Russian Tycoon Sergei Polonsky Deported

Cambodian authorities on Sunday deported Russian businessman and former billionaire Sergei Polonsky, who is wanted in Russia on multimillion-dollar embezzlement charges, for not holding a valid passport, officials said.

Uk Heisela, chief of investigations at the Interior Ministry’s general department of immigration, said Mr. Polonsky, who was arrested Friday along with five foreign associates, was handed over Sunday morning to a group of seven Russian officials, including one from Russia’s Interpol office.

Immigration police escort Sergei Polonsky in a shuttle bus at Phnom Penh International Airport on Sunday shortly before he was deported from Cambodia, in a photo provided by police.
Immigration police escort Sergei Polonsky in a shuttle bus at Phnom Penh International Airport on Sunday shortly before he was deported from Cambodia, in a photo provided by police.

“This morning, we deported him at about 6:40 a.m., and it is only Polonsky,” Major General Heisela said. “Polonsky was sent on an Angkor Air flight through to Ho Chi Minh [City] and then straight to Moscow.”

Police arrested Mr. Polonsky on Friday on Koh Damlong island—one of eight islands he owns off the coast of Sihanoukville—on charges of overstaying his visa.

Maj. Gen. Heisela said Sunday that his department later determined the visa was valid.

“We deported him because he has no passport,” Maj. Gen. Heisela said.

He added that police did not actually arrest Mr. Polonsky for not having a passport or visa, but because locals had complained he was responsible for causing unrest in Sihanoukville. According to Maj. Gen. Heisela, Mr. Polonsky had set up an illegal bodyguard unit, and police found weapons on his boat.

“The Cambodian government arrested Polonsky because he affected our national security, created bodyguards and has weapons,” he said.

The five other men detained with Mr. Polonsky—including one of his lawyers—were also arrested for not having passports and are being held at the immigration department in Phnom Penh, Maj. Gen. Heisela said.

He added that they would likely be deported later this week.

“We are waiting for the official letter from the Russian Embassy for deportation,” he said.

Benson Samay, one of Mr. Polonsky’s lawyers, said he was no longer being kept informed about the case.

“I know nothing about the case; they give me no information,” he said outside his Phnom Penh office Sunday.

Preah Sihanouk provincial police chief Chuon Narin said Sunday that police arrested 15 of Mr. Polonsky’s employees—of Russian, Moldovian and Ukrainian nationality—Saturday night on Koh Damlong, also for not having passports. But 14 of them were released Sunday after they managed to produce the documents, he said.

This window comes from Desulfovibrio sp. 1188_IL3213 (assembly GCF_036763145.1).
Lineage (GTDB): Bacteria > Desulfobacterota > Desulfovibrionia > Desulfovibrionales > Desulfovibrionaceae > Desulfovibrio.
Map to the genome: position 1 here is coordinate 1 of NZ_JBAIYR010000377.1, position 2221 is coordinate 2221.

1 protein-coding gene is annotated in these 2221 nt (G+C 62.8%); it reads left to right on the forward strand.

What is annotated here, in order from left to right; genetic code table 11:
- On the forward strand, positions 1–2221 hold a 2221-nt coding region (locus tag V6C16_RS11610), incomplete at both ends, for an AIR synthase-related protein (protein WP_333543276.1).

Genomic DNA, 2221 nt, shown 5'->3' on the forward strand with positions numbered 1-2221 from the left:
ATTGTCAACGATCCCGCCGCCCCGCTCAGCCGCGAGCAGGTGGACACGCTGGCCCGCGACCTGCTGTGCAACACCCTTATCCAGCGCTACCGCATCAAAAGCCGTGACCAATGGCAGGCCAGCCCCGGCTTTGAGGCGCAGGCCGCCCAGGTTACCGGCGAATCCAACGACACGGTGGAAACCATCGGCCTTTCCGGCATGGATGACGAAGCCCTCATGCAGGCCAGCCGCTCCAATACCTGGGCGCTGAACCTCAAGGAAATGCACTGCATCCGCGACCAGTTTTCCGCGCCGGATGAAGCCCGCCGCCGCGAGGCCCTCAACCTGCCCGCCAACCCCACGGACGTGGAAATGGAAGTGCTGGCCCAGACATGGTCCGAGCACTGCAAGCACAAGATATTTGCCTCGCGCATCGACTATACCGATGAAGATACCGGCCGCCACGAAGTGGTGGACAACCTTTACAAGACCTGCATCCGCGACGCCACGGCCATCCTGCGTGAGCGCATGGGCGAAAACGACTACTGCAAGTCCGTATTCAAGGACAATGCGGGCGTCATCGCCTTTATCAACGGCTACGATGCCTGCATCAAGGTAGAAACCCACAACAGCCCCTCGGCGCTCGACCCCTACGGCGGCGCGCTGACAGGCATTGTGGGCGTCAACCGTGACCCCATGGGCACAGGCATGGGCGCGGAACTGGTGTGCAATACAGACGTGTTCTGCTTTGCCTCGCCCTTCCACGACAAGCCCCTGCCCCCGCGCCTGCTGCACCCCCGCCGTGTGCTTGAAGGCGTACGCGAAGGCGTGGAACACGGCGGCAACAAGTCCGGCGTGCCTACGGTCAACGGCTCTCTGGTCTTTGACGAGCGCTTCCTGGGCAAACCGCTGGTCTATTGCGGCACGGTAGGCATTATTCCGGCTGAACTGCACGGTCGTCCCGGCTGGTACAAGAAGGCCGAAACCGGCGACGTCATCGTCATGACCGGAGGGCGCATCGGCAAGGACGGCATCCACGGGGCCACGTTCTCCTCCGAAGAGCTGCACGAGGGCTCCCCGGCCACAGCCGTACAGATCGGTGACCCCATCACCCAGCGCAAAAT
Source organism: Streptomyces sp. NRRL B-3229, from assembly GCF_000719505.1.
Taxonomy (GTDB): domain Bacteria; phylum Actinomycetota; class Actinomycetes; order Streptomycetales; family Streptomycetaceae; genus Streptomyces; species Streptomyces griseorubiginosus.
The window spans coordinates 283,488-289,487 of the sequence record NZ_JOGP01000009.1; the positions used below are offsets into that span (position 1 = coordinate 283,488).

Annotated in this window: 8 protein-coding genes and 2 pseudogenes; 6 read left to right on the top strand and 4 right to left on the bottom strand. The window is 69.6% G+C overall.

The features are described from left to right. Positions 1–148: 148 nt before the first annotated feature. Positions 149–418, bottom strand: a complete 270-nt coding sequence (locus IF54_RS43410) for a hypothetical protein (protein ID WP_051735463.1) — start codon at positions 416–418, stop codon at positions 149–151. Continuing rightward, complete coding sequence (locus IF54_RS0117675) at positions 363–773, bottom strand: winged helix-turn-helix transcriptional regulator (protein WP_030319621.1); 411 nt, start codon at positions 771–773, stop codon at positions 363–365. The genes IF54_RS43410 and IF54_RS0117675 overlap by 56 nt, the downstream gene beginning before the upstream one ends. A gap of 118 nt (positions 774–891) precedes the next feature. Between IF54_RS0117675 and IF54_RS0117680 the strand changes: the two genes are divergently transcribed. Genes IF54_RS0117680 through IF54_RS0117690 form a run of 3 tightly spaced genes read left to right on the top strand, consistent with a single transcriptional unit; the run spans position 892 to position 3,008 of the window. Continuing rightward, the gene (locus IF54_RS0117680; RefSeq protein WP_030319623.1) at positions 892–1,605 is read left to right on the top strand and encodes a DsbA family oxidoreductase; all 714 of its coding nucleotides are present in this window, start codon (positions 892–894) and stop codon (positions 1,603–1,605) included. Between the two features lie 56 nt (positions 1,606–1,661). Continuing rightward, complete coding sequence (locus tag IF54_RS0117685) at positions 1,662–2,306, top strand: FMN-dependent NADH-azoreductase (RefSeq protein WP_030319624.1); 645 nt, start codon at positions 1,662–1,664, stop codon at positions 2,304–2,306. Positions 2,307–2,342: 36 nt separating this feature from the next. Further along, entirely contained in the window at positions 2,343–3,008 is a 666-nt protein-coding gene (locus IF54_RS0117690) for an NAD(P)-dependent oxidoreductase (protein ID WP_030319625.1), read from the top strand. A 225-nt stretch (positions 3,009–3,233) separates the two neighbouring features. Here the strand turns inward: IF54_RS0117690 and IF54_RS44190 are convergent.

“The 14 were released because they have passports, but only one of them, a Russian, is still detained while we wait for his friend to bring the passport,” he said.

Brigadier General Narin added that police were still investigating possible crimes committed by Mr. Polonsky and said the navy would patrol the area around Koh Damlong until the government decided what to do with the island.

Up until his arrest, Mr. Polonsky had pumped millions of dollars into developing his eight islands, which he had planned to turn into a $1 billion ecotourism destination, with initial construction concentrated on Koh Damlong.

Chin Malin, a spokesman for the Justice Ministry, said the government had not yet decided what it would do with the island. “The government is looking at what the next plan is for Damlong, but that island needs something that will develop the country,” he said.

In July 2013, the Russian Interior Ministry charged Mr. Polonsky with embezzling millions of dollars from investors in two Moscow residential developments. He was subsequently placed on Interpol’s most-wanted list.

Although Moscow repeatedly asked Cambodia to extradite him, both the Appeal Court and Supreme Court in Cambodia turned down the requests. However, it emerged in March that Cambodia and Russia had begun drafting an official extradition treaty, which Russian news outlets reported was aimed at securing the return of Mr. Polonsky.

Mr. Malin said Sunday, however, that Mr. Polonsky’s deportation had nothing to do with the treaty. “He was deported because he does not have a legal passport,” he said.

In addition to fighting extradition, Mr. Polonsky has been involved in a number of other legal battles during his years in Cambodia.

In January 2013, he was jailed for allegedly forcing six Cambodians to jump off a boat at knifepoint. He has also been embroiled in a high-profile legal dispute with his former business partner, Nikolai Doroshenko, who was recently jailed himself for failing to appear in court for questioning over fraud allegations related to their dispute.

Mr. Malin said those cases would now be put on hold.

“We will do nothing with his cases, because he was returned to his country,” he said.

(Additional reporting by Chris Mueller)

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